Mandarin: Well Minister, the usual scenario is this. The retailers, the supermarkets are the strong players in the market, so they call the shots. The processors have to compete to the retailers, the supermarkets, so they squeeze the prices to the farmers. The farmers are the big losers too. They will be under pressure. Their prices will be lower and they will lose the value of their quotas. But we won't have to make sure that they are compensated fully for their quotas, they will be glad to get something rather than nothing if we maintain a tough line. The consumers end up paying more, but they don't notice it because policy nuts are really only a small part of their problems.

Minister: I can see that it will do some harm to my reputation in the farming community, and I have worked hard to be helpful and to gain their confidence.

Mandarin: There will be a difficult time for a short time, but the public has a very short memory. Before too long, you will then be in a position to take the high moral ground. Picture this Minister. You will be able to take a firm stand as a leader representing the primary industries, say again and again that everyone was meant to be better off, and should have been. You can demand, yes demand, to know where the consumer dollar goes, say the farmers have been shortchanged, and that things have to change. You will be seen then as sympathetic to the cause of the farmers, and their best friend in the Government.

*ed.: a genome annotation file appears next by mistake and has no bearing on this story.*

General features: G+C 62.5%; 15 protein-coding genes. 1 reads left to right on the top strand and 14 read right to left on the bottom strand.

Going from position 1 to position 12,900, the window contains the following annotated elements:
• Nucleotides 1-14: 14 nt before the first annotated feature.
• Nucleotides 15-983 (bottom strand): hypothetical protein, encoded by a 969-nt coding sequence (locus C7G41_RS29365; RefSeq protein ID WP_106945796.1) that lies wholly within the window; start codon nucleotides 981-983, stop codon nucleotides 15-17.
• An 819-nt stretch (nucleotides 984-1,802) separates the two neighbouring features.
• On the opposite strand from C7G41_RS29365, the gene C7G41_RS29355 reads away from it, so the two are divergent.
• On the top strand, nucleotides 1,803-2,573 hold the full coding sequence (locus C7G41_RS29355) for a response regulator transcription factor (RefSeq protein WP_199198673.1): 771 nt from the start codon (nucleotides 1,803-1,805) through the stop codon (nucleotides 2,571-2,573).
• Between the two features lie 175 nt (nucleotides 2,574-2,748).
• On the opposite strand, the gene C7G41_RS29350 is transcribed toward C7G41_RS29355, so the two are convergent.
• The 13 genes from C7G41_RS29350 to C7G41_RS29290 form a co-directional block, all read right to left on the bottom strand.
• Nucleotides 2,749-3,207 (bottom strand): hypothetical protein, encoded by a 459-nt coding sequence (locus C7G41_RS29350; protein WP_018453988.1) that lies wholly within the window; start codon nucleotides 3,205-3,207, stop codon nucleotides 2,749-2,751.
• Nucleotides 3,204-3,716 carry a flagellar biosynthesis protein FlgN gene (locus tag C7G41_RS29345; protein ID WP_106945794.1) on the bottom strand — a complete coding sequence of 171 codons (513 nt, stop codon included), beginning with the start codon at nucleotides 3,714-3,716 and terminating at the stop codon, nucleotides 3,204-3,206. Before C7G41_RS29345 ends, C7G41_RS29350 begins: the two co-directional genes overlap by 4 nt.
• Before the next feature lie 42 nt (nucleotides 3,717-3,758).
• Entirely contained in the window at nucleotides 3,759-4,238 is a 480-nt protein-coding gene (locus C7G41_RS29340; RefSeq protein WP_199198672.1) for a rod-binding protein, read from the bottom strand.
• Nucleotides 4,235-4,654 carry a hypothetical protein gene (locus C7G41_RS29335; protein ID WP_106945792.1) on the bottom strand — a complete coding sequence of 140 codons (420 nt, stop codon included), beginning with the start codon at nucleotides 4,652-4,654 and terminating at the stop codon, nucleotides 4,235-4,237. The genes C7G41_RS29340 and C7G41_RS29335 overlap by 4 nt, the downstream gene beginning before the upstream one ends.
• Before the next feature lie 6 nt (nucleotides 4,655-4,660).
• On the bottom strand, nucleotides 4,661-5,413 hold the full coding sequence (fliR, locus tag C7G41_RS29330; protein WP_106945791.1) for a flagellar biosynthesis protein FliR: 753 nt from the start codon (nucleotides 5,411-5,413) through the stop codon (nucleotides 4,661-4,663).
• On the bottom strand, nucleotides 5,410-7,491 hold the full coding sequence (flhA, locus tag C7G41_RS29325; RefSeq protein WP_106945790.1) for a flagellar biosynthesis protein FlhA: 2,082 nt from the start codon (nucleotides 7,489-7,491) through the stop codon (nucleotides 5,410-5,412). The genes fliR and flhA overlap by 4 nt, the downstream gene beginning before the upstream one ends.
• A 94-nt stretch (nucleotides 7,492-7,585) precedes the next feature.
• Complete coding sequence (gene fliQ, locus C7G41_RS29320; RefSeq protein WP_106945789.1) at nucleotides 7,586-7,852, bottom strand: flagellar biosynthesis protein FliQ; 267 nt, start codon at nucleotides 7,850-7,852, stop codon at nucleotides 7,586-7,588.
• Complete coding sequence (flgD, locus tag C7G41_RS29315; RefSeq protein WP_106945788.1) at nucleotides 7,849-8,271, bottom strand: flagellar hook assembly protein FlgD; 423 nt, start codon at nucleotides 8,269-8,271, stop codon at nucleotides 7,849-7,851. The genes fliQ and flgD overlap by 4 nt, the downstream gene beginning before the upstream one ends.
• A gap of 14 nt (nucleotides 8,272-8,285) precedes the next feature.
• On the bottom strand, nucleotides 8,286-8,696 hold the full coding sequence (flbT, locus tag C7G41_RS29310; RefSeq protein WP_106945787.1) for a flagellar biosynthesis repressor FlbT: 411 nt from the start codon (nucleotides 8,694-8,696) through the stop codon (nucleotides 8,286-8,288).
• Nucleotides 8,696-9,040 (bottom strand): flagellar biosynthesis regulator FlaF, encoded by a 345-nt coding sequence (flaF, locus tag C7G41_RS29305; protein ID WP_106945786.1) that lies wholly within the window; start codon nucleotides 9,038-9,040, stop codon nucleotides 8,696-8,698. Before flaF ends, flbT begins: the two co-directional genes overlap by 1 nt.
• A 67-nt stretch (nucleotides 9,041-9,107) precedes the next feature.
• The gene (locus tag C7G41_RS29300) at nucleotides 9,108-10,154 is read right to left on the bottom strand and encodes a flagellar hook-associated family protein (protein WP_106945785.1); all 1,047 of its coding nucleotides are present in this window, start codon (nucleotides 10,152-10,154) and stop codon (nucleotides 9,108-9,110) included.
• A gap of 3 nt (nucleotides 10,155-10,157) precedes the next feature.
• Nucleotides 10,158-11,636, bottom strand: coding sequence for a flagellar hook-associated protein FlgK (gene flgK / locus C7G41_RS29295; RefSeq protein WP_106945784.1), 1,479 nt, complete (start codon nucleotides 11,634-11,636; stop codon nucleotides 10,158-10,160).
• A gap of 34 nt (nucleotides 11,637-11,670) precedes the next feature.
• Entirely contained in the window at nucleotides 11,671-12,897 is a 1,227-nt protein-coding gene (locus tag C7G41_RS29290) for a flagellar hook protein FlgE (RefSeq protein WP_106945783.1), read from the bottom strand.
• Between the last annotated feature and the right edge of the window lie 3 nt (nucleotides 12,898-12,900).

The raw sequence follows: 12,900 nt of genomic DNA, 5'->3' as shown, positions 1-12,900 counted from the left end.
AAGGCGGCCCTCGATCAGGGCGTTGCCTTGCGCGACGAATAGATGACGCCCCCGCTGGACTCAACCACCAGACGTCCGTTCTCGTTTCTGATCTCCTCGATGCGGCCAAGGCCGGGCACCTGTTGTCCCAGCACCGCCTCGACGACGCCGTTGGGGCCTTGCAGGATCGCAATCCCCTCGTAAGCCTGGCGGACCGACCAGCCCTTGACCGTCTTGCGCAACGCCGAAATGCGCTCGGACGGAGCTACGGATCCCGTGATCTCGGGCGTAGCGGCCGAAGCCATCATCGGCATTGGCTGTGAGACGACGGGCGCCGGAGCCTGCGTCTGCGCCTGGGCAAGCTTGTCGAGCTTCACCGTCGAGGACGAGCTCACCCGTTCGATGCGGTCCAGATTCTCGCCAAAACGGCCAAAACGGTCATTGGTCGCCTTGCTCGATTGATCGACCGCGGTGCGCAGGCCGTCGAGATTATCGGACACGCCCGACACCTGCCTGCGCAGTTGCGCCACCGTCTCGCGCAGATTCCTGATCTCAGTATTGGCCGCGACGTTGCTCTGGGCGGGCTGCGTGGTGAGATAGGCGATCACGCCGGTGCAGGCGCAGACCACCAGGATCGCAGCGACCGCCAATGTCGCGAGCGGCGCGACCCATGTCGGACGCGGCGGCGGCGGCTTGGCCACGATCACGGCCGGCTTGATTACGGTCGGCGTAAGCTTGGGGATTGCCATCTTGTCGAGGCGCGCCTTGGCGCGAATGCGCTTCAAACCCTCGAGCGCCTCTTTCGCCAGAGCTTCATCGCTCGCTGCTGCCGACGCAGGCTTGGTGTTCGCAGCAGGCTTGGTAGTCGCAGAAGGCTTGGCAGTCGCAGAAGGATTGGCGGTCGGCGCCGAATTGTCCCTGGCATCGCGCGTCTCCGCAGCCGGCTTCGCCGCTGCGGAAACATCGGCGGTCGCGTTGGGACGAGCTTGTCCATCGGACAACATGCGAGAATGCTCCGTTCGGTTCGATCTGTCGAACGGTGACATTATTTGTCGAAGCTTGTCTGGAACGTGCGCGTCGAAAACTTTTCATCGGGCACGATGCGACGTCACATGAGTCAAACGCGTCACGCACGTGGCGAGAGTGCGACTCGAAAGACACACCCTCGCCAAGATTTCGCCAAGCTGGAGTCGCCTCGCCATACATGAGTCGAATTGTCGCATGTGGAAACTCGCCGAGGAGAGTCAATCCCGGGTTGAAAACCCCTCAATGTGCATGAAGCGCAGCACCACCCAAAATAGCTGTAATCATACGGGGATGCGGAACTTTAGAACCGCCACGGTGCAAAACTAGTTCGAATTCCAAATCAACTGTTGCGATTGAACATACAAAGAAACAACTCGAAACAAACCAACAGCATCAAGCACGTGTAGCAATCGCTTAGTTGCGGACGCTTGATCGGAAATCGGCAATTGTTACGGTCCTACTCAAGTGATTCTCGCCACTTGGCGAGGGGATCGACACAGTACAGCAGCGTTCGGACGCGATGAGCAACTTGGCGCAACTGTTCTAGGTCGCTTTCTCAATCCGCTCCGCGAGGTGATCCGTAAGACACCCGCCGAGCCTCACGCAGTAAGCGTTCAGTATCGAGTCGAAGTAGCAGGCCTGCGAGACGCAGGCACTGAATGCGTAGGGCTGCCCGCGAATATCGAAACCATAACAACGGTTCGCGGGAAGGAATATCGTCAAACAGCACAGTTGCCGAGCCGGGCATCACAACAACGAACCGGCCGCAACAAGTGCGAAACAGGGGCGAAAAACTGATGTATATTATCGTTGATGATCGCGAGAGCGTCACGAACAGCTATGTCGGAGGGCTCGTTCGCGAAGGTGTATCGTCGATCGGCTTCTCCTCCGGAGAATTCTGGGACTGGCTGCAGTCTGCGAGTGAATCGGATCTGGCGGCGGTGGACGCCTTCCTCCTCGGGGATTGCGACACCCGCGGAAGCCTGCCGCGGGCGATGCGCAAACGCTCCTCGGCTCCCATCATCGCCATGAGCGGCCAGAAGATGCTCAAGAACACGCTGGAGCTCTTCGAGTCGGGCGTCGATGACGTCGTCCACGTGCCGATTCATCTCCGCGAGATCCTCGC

Minister: What are the alternatives?

Mandarin: Minister, the alternatives will require real government money to provide support for real government programs - they will require more departmental staff to actually do something, therefore a special Cabinet submission for more funds, and will require you to argue in Cabinet against your leader. It would be very difficult.

Minister: What about the Opposition? They will have a field day at my expense!

Mandarin (with a slight and knowing smile): Minister, when they were in government, they were wise enough to do exactly the same thing with other industries in trouble. They have other more dramatic issues to use to attack the Government.

Minister: Well done! We will be seen as strong leaders, my reputation as a friend of the farmers will be enhanced, it won't cost us anything, and we can shake off any flak without trouble. Please start the paperwork moving and write my speeches and answers to questions. By the way, isn't the review of your performance bonus coming up? I will remember your help on this issue.

Mandarin: Thank you Minister.

(Postscript - some time later)

Minister to Mandarin:
I see that the CEO of a large supermarket chain has met with the policy nuts growers and has promised them that he will write a letter of support to our leader to save the policy nuts industry. Didn't he support deregulation very strongly, and didn't his chain do very well out of deregulation?

Mandarin: They certainly argued hard for deregulation and took the lion's share of the dollars. It means, Minister, that so many policy nuts growers have dropped out of the industry, he is worried about the reliability of the supply of policy nuts to his stores. He now wants to convince the farmers that he is on their side.

Minister: What do we do about the letter when it comes?

Mandarin: Nothing.